As well as being an ideal month to visit Portugal weather-wise, June is also the month of one of the country's biggest celebrations: the Santo António Festival in Lisbon.
Throughout the month, locals pay homage to Saint Antonio with music, dance and colourful decorations filling the city's historic neighbourhoods, with fresh local sardines and cold drinks served up to revellers.
The 12th and 13th of June are the high points of the festival, with parades and processions moving through the streets to honour the occasion.
However the whole month (often continuing throughout the summer) is alive with events and parties, so visiting Portugal any time across these four weeks is ideal.
July marks the start of the popular summer period and has pretty much guaranteed non-stop sunshine, particularly on the Algarve and in Lisbon. Temperatures soar and rainfall almost stops all together, making it perfect beach weather.
The hot weather also brings music festival season with it, with world-renowned NOS Alive in Lisbon, MEO Mares Vivas in Porto, and Festival Internacional de Jazz de Loulé in the Algarve all taking place in this month.
As the Portuguese holiday month, the summer is in full swing by August, with coastal resorts buzzing with tourists and locals alike flocking to the shores to make the most of the non-stop sunshine and hot weather.
Bear in mind that August is pretty much all about the beaches, as the weather is often too hot for exploring the cities or doing any kind of outdoor sports like hiking or cycling. So if you're after more than just relaxing on the sand, maybe give this month a miss.
The summer weather in Portugal continues into September, with temperatures beginning to drop slightly but staying warm enough for sunbathing and swimming.
If you can hold off on your beach break until September, you'll be rewarded with emptier beaches, cheaper flights and accommodation, and slightly cooler temperatures so you can easily sight-see between sunbathing sessions.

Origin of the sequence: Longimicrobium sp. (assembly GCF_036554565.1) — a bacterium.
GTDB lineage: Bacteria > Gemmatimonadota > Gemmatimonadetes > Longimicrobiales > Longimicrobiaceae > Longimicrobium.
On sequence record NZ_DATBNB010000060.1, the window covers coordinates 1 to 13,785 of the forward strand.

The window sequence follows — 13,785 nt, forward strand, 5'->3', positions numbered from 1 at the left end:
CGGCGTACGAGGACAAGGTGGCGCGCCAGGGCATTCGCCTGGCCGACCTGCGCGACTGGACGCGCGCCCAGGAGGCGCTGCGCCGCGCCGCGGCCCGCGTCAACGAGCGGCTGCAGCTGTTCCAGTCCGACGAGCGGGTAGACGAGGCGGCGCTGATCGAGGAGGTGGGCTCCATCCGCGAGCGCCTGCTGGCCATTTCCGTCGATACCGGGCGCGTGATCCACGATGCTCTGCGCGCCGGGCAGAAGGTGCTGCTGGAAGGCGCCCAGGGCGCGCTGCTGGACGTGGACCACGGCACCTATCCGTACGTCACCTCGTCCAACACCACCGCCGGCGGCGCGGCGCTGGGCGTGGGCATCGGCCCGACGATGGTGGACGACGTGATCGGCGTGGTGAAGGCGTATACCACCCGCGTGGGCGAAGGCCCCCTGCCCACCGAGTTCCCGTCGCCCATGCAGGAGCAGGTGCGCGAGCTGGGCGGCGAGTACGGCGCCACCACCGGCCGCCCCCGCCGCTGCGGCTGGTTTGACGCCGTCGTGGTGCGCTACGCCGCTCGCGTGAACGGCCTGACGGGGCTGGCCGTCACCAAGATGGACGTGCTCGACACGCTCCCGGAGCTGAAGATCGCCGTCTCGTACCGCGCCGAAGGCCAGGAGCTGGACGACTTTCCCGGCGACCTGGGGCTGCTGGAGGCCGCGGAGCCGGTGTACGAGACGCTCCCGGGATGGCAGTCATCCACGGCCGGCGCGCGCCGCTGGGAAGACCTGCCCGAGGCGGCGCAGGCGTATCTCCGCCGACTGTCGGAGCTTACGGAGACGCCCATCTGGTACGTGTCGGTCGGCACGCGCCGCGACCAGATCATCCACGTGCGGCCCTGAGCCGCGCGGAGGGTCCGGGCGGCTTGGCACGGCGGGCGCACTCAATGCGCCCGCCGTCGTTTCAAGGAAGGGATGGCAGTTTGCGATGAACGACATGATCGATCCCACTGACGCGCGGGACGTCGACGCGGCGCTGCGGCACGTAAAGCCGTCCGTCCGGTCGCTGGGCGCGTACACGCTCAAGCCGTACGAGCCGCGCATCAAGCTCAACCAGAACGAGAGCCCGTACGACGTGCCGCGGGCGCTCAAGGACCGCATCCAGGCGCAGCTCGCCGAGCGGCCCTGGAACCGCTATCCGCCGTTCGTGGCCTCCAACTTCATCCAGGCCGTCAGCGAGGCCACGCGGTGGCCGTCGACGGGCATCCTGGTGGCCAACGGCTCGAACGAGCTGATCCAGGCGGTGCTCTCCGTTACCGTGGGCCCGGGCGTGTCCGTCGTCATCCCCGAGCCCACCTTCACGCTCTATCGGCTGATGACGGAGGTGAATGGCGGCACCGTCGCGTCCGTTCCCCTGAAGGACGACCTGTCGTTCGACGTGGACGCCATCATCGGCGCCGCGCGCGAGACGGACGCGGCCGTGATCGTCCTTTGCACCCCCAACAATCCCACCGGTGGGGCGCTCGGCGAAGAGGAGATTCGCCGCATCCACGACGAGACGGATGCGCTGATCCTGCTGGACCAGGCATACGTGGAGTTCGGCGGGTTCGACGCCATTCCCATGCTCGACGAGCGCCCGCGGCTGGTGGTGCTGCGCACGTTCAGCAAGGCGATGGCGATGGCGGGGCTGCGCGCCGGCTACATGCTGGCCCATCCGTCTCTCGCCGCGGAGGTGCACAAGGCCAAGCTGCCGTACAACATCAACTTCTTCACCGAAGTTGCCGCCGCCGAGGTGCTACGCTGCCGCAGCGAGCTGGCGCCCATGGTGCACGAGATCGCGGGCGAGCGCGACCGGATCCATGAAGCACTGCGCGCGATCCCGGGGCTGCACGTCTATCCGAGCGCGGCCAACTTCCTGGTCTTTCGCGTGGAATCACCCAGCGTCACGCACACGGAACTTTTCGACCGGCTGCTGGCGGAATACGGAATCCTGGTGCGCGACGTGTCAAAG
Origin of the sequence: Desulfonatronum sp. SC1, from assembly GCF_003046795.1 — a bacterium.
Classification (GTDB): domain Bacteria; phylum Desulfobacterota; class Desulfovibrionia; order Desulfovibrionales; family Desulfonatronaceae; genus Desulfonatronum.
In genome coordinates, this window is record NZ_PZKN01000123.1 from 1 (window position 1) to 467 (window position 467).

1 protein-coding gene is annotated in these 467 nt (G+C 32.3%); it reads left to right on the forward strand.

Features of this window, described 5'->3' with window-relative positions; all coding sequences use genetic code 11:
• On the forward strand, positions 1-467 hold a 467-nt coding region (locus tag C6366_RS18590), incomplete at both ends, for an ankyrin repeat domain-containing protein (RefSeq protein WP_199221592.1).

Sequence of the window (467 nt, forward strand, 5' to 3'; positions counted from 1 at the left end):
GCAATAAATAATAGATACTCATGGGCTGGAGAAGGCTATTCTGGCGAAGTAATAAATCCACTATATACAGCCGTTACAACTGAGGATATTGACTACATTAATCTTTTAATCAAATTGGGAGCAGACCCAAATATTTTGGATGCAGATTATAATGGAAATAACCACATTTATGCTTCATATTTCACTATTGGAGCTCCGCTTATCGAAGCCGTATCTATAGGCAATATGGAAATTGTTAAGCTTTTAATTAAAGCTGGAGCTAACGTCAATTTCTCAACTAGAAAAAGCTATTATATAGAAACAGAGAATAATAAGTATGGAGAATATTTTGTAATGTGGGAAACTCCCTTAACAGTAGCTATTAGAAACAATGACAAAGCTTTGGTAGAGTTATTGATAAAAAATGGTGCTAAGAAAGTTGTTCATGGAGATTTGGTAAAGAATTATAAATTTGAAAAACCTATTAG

It's also an ideal time to do a road trip in Portugal - just make sure you know the rules of the road before you go!
This is probably one of the most relaxed months you can visit if you're after hot weather.
Temperatures remain comfortable in October, with a little more humidity and more frequent rain showers signalling that beach season is coming to an end.
October is, however, a great month to explore the cities and rural areas of the country, with temperatures warm enough to spend a lot of time outdoors - just remember to pack a raincoat!
Although participating in a marathon isn't most people's idea of a relaxing holiday, cheering on the runners of the Lisbon Marathon, which goes from Cascais to Parque das Nacoes in October, is a nice addition to an October Lisbon city break.
Aside from the marathon, this is another pretty laid-back month as far as events go in Portugal, so travel now if you're in the market for uninterrupted sightseeing.
Portugal's winter weather arrives in November, but temperatures rarely go below around 10°C, so it's still more than pleasant to have a wander round the cities going between the sights.
It is, however, one of Portugal's wettest months, so be prepared to get caught in some rain showers as you explore.
If you don't want to risk an outdoor itinerary in November, then planning your trip around the Lisbon and Sintra Film Festival is a great way to enjoy Portugal when the weather begins to turn.
Set across Lisbon and the resort town of Sintra, this annual film festival spans a week in mid-November and includes film screenings, master classes, exhibitions, and conferences, all centred around really interesting movies and directors.
Just make sure the films you head to are in English or have English subtitles if your Portuguese isn't up to scratch!
Although the Christmas market tradition may not be as prevalent here as in eastern Europe, Portugal does its fair share to celebrate the holiday spirit with the cities adorned with twinkling lights and traditional nativity scenes cropping up for passers by to admire.
One stand-out place to visit during the festive season in Portugal is definitely Madeira. This Portuguese archipelago off the northwest coast of Africa is beautifully decorated and embraces the best of the country's Christmas traditions, from the authentic treats down to the religious services.
Make sure you head to the Farmers' Market on Market Night on December 23rd for last minute Christmas supplies and carols, and be sure to stick around for the incredible New Years Eve fireworks display.
One of the largest displays in the world, this is the perfect place to ring in the New Year and embrace the amazing atmosphere and sense of community that Portugal has to offer, no matter when you choose to visit.